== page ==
What influenced Iran’s provocative comments about Afghanistan? | The Express Tribune

The final factor influencing Iran’s provocative comments is the proverbial elephant in the room, India

Iranian Foreign Ministry spokesman Saeed Khatibzadeh made some provocative comments about Afghanistan earlier this week. The Tehran Times highlighted his main remarks in a Twitter thread, which were as follows:

* “The ‘martyrdom’ of the Panjshir commanders is utterly disappointing. Iran in the strongest way condemns last night’s attacks.”

* “We are currently examining possibility of foreign intervention in Panjshir attacks.”

* “The intervention of Pakistan in Panjshir attacks is currently under examination. Iran considers inter-Afghan talks as the only solution to Afghanistan problem.”

* “I strongly warn that all red lines and obligations under international law must be observed. Iran is closely following developments in Afghanistan.”

* “Afghan history shows that direct and indirect intervention will only result in the defeat of the aggressors.”

These very strong statements came after the “Panjshir Resistanceaccused Pakistan of providing air and ground support to the Afghan Taliban, which turned out to be based on fake news stories shared by Indian media.

Even more interesting, the Taliban had just said the day prior that it wants to establish relations with Iran, with leader of the High Council of Salvation Mohammad Akbar Agha adding that “They need us and we need them.” In fact, the Taliban had even invited Iranian representatives to its upcoming Cabinet announcement event the same day that Mr. Khatibzadeh criticised the group and gave credence to the fake news that it was receiving Pakistani military support for its Panjshir operation. Evidently, these friendly gestures weren’t enough to deter Iran from complicating its relations with the Taliban.

There are several factors at play influencing the Islamic Republic’s stance towards Afghanistan’s de facto Taliban-led government. Beginning with the most local and then expanding to the international, the first to address is the domestic pressure upon its government from Afghan refugees and even some Iranians regarding Tehran’s previously pragmatic position towards the Taliban. They consider it hypocritical because of prior tensions between the two and are concerned that the group might oppress the Shiite and Tajik minorities. Tehran therefore has a domestic political self-interest in criticising the Taliban’s Panjshir operation.

Building upon this observation, Iran also wants to retain its influence among those minority groups. Staying silent during the Panjshir operation’s closing phase would have dealt a tremendous blow to its reputation in their eyes. At the very least, Iran figured that it had to say something (i.e. “martyrdom” of their commanders) to signal to them that it’s still on their side and hasn’t “sold them out” to the Taliban like some might think that it did due to the interest that the Iran has in utilising Afghan territory to connect with its new 25-year strategic partners in China via the so-called “Persian Corridor” through that country and civilisationally similar Tajikistan.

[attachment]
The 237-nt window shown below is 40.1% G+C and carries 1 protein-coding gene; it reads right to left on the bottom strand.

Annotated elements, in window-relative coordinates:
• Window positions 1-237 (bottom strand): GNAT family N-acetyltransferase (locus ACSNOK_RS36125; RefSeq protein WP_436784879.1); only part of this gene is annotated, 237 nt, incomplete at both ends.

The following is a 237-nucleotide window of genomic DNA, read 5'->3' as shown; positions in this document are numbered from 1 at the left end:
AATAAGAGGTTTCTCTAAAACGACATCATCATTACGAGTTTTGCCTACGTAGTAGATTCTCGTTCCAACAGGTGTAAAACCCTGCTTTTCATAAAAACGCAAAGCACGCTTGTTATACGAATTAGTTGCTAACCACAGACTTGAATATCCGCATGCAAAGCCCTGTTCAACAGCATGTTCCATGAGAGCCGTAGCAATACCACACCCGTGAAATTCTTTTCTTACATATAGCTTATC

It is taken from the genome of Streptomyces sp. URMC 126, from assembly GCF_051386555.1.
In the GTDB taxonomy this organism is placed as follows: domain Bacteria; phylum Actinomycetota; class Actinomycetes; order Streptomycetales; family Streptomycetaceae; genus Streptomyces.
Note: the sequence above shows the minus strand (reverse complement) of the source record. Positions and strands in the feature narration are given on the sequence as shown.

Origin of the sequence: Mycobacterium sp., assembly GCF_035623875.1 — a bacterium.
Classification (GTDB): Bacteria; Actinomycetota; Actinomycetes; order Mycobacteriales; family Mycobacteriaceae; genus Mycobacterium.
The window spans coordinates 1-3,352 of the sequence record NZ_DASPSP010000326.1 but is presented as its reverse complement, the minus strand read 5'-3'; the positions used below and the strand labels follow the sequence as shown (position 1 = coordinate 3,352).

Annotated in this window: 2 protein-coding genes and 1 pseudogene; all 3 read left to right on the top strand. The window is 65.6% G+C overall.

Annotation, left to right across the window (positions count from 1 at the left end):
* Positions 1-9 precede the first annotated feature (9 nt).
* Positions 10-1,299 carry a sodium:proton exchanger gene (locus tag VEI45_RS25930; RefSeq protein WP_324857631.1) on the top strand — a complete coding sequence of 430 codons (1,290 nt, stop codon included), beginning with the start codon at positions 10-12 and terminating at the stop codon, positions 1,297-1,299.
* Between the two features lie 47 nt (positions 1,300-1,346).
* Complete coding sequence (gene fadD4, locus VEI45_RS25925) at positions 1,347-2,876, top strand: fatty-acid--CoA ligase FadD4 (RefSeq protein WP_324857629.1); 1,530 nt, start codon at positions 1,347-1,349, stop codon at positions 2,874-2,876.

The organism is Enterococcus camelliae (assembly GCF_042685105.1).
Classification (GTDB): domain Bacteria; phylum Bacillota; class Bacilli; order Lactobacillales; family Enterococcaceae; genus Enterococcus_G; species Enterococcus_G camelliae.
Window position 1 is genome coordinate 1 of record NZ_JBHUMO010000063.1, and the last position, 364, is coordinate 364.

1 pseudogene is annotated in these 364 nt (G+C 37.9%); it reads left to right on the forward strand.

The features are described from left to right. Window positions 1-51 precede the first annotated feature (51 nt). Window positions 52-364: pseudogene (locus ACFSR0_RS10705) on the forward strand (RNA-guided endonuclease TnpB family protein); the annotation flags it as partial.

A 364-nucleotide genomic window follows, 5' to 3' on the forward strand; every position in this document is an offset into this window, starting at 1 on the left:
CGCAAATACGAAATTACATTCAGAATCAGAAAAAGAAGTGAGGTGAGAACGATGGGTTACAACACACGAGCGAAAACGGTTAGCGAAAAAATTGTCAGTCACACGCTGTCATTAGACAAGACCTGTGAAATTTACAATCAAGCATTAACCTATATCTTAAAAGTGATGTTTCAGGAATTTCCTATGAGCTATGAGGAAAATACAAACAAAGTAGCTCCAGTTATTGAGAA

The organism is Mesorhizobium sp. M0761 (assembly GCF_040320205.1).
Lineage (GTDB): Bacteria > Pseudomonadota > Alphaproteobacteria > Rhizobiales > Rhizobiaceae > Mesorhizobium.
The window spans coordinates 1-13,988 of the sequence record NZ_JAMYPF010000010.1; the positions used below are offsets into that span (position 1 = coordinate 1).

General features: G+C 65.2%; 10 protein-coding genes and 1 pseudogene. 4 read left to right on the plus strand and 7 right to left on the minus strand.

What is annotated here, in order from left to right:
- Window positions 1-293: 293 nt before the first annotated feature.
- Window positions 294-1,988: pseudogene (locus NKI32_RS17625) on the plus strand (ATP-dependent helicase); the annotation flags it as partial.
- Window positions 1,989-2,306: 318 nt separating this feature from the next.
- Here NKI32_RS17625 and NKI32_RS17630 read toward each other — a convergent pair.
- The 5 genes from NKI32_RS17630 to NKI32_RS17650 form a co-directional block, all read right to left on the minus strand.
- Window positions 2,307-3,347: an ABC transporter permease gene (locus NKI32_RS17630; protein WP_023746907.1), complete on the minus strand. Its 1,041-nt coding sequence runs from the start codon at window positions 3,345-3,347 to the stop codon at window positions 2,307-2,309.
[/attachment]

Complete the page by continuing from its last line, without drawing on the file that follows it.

The topic of trade leads to the next factor at play and it’s that Iran is worried about some of its Afghan trade being redirected towards Pakistan now that a de facto government that’s friendly with Islamabad is in power in Kabul. This might partially explain why Tehran thought it fitting to lend credence to the false claims that Pakistan is participating in the Taliban’s Panjshir operation and by innuendo might even be guilty of the suspected international legal violations that Iran claims might have been committed there. In other words, some Iranians might have sour grapes over the expected improvement of Afghan-Pakistani economic ties.

The final factor influencing Iran’s provocative comments is the proverbial elephant in the room, India. Tehran and New Delhi are still close partners despite some differences, which the former wants to signal to the latter through its strong statements against the Taliban and Pakistan. Iran might also want to function as India’s partial proxy in Afghanistan due to their similar interests there in exchange for possible economic support. The Indian factor might not be the primary one influencing Iran’s behaviour, but it’s definitely the most destabilising.

Iran has the right to make whatever political statements it wants about whatever it may be, just as all countries do, but what it recently said about the Taliban and Pakistan certainly risks complicating its relations with them. Words are one thing while actions are another though so those two are probably hoping that Iran keeps everything to the realm of rhetoric and doesn’t threaten to follow through with any political actions to back up what its Foreign Ministry spokesman just said about them. If their hopes are proved correct, then everything will eventually settle down, but matters will inevitably get worse if Iran defies their expectations.



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